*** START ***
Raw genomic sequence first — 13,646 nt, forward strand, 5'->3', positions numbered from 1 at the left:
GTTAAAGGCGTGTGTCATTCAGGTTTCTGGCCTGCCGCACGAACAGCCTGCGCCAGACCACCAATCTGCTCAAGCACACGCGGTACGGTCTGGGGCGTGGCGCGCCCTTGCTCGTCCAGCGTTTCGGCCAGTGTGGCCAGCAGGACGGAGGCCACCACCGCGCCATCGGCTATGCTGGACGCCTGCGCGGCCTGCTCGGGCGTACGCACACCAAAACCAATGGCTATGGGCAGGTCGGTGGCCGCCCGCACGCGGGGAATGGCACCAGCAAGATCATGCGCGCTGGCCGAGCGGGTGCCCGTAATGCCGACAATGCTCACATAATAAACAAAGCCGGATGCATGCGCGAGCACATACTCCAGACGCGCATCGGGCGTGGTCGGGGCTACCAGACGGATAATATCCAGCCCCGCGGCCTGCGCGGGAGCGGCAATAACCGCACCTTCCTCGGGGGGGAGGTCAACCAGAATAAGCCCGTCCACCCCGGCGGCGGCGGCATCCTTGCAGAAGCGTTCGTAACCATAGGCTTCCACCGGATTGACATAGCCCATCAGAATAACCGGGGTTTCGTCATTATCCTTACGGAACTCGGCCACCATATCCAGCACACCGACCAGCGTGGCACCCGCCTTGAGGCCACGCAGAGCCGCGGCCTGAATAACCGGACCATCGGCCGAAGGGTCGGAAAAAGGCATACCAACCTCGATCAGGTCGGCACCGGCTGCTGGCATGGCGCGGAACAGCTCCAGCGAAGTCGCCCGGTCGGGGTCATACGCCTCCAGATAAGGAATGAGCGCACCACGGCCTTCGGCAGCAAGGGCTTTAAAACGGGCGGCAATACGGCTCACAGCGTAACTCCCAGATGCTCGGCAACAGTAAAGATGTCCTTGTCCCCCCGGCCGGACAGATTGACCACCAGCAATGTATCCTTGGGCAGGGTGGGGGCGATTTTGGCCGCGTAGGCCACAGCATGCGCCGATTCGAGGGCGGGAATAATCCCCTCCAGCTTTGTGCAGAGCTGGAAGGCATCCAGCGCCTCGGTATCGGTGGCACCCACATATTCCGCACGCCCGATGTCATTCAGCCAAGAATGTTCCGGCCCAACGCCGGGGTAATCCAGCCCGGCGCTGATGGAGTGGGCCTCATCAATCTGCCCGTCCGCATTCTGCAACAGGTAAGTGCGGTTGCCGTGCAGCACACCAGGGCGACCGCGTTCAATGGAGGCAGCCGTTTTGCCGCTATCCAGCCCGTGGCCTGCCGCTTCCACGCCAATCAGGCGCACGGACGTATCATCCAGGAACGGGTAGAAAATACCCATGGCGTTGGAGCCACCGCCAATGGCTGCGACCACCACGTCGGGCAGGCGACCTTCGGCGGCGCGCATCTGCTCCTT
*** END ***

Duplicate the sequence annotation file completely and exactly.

Raw genomic sequence first — 13,646 nt, forward strand, 5'->3', positions numbered from 1 at the left:
GTTAAAGGCGTGTGTCATTCAGGTTTCTGGCCTGCCGCACGAACAGCCTGCGCCAGACCACCAATCTGCTCAAGCACACGCGGTACGGTCTGGGGCGTGGCGCGCCCTTGCTCGTCCAGCGTTTCGGCCAGTGTGGCCAGCAGGACGGAGGCCACCACCGCGCCATCGGCTATGCTGGACGCCTGCGCGGCCTGCTCGGGCGTACGCACACCAAAACCAATGGCTATGGGCAGGTCGGTGGCCGCCCGCACGCGGGGAATGGCACCAGCAAGATCATGCGCGCTGGCCGAGCGGGTGCCCGTAATGCCGACAATGCTCACATAATAAACAAAGCCGGATGCATGCGCGAGCACATACTCCAGACGCGCATCGGGCGTGGTCGGGGCTACCAGACGGATAATATCCAGCCCCGCGGCCTGCGCGGGAGCGGCAATAACCGCACCTTCCTCGGGGGGGAGGTCAACCAGAATAAGCCCGTCCACCCCGGCGGCGGCGGCATCCTTGCAGAAGCGTTCGTAACCATAGGCTTCCACCGGATTGACATAGCCCATCAGAATAACCGGGGTTTCGTCATTATCCTTACGGAACTCGGCCACCATATCCAGCACACCGACCAGCGTGGCACCCGCCTTGAGGCCACGCAGAGCCGCGGCCTGAATAACCGGACCATCGGCCGAAGGGTCGGAAAAAGGCATACCAACCTCGATCAGGTCGGCACCGGCTGCTGGCATGGCGCGGAACAGCTCCAGCGAAGTCGCCCGGTCGGGGTCATACGCCTCCAGATAAGGAATGAGCGCACCACGGCCTTCGGCAGCAAGGGCTTTAAAACGGGCGGCAATACGGCTCACAGCGTAACTCCCAGATGCTCGGCAACAGTAAAGATGTCCTTGTCCCCCCGGCCGGACAGATTGACCACCAGCAATGTATCCTTGGGCAGGGTGGGGGCGATTTTGGCCGCGTAGGCCACAGCATGCGCCGATTCGAGGGCGGGAATAATCCCCTCCAGCTTTGTGCAGAGCTGGAAGGCATCCAGCGCCTCGGTATCGGTGGCACCCACATATTCCGCACGCCCGATGTCATTCAGCCAAGAATGTTCCGGCCCAACGCCGGGGTAATCCAGCCCGGCGCTGATGGAGTGGGCCTCATCAATCTGCCCGTCCGCATTCTGCAACAGGTAAGTGCGGTTGCCGTGCAGCACACCAGGGCGACCGCGTTCAATGGAGGCAGCCGTTTTGCCGCTATCCAGCCCGTGGCCTGCCGCTTCCACGCCAATCAGGCGCACGGACGTATCATCCAGGAACGGGTAGAAAATACCCATGGCGTTGGAGCCACCGCCAATGGCTGCGACCACCACGTCGGGCAGGCGACCTTCGGCGGCGCGCATCTGCTCCTT